Let’s Talk About Health …..

My senior year of high school, one of my teachers showed the class Food, IncI was fascinated by the story and at the same time, I was intrigued by the obscurity and the bureaucracy in the food industry.  It amazed me how many secrets were being kept from the general public about their food.

Then, a few months ago, I watched Super Size MeThat particular documentary, I believe, should be shown in school health classes; it’s that powerful.  It showcases the horribly detrimental effects of fast food and poor diet on the body.

Tonight, on a rare Saturday off work, I watched What the HealthThis show, released this year, focuses on the correlation between meat and diary, and the increased risk of diabetes, heart disease, and cancer.  This show, like the others, tried to present the audience with an idea of how shady big, governmentally endorsed food companies are.  It also began to stress the power of a plant-based diet.

Now.  I generally take documentaries like this with a grain of salt.  I know that such documentaries generally have some type of agenda, or maybe even a political aim.  But I always like that these shows make me think.  I think it’s really important to think about what I’m eating, particularly if it has the potential to have a very negative effect on my long term health.  And I think shows that expose some type of ugly truth about the food industry, even in a small way, should be viewed.

As someone interested in conducting research, I had a few issues with this show.  The narrator used Google a lot, and relied on the studies that fit his confirmation bias.  I never quite got the sense that he had a good understanding of the study he was quoting.  And at times, he used only one study to make a ridiculous claim.  At one point, the president of the American Diabetes Association called him out on the studies he was using, questioning whether they had been truly peer reviewed.  Like I said, however, I like this show because it made me think about food, and the impact it has on my health.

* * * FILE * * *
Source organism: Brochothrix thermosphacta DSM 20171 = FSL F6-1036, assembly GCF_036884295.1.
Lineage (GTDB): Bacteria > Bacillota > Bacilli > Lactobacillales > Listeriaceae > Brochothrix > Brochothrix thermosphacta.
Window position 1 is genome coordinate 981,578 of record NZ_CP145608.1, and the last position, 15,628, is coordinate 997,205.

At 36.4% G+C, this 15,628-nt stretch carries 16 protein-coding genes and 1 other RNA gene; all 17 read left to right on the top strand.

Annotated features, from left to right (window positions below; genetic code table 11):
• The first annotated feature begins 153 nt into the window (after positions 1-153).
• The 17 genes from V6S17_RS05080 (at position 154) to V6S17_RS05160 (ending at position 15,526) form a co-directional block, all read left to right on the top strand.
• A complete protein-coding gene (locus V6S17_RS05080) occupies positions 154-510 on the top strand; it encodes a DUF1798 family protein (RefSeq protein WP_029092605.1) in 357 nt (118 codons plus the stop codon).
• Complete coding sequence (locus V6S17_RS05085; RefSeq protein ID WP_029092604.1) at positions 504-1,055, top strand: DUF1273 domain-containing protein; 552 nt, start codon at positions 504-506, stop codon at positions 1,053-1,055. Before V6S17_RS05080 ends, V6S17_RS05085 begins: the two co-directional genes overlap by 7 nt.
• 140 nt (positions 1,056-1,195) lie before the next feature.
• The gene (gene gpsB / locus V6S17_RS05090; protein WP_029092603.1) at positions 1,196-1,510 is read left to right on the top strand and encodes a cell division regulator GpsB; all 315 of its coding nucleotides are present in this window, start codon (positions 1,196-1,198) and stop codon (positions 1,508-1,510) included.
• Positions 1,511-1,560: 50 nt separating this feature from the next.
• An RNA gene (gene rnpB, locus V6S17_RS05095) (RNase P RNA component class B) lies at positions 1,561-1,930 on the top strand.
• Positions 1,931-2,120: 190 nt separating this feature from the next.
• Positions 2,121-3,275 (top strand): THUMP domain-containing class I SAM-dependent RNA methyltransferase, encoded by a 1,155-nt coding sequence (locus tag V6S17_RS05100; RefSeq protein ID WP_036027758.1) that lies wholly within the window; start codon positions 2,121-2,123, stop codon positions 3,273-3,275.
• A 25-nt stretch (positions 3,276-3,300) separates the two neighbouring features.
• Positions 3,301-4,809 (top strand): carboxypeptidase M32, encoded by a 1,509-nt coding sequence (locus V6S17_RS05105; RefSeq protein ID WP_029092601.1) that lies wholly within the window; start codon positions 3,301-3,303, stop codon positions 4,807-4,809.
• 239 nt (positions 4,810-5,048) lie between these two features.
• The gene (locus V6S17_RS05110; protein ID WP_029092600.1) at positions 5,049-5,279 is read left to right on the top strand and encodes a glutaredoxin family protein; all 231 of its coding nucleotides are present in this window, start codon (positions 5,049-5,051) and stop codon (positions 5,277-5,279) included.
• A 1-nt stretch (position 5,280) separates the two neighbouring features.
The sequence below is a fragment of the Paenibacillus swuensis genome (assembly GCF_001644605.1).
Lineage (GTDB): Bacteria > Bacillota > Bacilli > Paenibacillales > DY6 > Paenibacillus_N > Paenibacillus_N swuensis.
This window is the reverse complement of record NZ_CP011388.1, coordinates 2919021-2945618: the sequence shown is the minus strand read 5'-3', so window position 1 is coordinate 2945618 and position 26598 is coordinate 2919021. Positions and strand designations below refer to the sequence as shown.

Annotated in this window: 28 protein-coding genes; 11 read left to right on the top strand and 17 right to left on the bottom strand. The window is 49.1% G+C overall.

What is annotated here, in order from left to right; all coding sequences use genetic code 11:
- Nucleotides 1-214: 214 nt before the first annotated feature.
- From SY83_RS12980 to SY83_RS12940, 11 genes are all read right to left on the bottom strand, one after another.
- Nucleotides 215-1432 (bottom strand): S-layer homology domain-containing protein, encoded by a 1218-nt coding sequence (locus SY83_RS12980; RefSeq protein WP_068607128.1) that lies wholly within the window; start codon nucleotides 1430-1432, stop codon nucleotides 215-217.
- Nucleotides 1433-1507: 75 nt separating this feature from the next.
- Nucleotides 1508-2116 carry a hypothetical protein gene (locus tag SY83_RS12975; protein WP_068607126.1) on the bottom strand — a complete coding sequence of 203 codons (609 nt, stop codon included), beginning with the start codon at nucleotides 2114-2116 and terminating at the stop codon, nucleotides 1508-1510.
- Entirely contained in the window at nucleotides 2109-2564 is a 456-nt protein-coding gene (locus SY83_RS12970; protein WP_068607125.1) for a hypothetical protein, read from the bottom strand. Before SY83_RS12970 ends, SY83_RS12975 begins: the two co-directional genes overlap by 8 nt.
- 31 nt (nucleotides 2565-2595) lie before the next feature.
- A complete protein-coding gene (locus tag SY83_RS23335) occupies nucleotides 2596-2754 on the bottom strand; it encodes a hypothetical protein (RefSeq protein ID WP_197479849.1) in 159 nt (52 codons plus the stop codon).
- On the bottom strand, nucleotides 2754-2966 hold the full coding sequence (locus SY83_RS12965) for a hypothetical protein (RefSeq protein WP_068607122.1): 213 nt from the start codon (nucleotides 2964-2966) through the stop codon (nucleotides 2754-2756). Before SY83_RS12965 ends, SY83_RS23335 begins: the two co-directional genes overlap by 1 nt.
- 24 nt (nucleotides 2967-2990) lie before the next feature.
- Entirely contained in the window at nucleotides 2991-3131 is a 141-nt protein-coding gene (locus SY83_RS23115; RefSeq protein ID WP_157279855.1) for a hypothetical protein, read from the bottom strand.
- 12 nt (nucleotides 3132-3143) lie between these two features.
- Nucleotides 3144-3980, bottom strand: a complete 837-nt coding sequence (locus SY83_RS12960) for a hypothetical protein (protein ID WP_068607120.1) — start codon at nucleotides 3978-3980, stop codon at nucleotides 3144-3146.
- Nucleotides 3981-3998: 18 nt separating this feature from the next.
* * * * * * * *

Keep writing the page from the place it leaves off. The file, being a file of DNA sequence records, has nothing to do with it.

I’m going to be real here. Being healthy is my goal.  I strive to be the healthiest I can be.  Naturally, my diet tends to lean more vegetarian.  It’s not a conscious choice, just what my body naturally tends to enjoy the most.  I’m not lactose intolerant, but my body doesn’t really like diary products.  (I’ve been having issues with my stomach for some time.  It’s rather complicated, but I know for sure diary causes issues.). When I’m buying food, I tend to gravitate towards food that I know have a significantly decreased chance of hurting my stomach, and these foods tend to be organic, gluten-free, and diary free products.  I really enjoying detoxing my body, and re-starting it’s natural ability to function well.  My mom and I are getting ready to do a second round of the Whole 30 diet, because we really liked how we felt during the first round.

I could never ever go completely vegan or vegetarian.  Don’t get me wrong; I have a lot of issues with the food industry.  But, honestly, I like Five Guys and homemade ice cream too much.  However, I feel I could comfortably go four or five days out of seven vegetarian.  I feel powerful and strong when my body feels healthy.  And for me, with my genetics and biology, healthy is when I’m eating less meat, less diary, less carb and less sugar.  Plus, even prior to watching this documentary, I had decided I was going to be as self-sufficient as possible when I have my own place.  I plan on having a garden full of my own, home-grown, fruits and veggies and herbs.  I plan on making my own bread on a regular basis, and eating healthy as much as possible.

If it’s true the food we eat has an impact on our genetics, then I want to do all I can to decrease the certain diseases and illnesses in my genetics.  There is a chance for heart issues, and five women in my family have battled cancer.  They have survived, but the risk is still present.  And if I’m already having issues with my stomach, I don’t want to make it worse by making poor food choices.  It’s important to me that I take care of myself, both for my present and my past.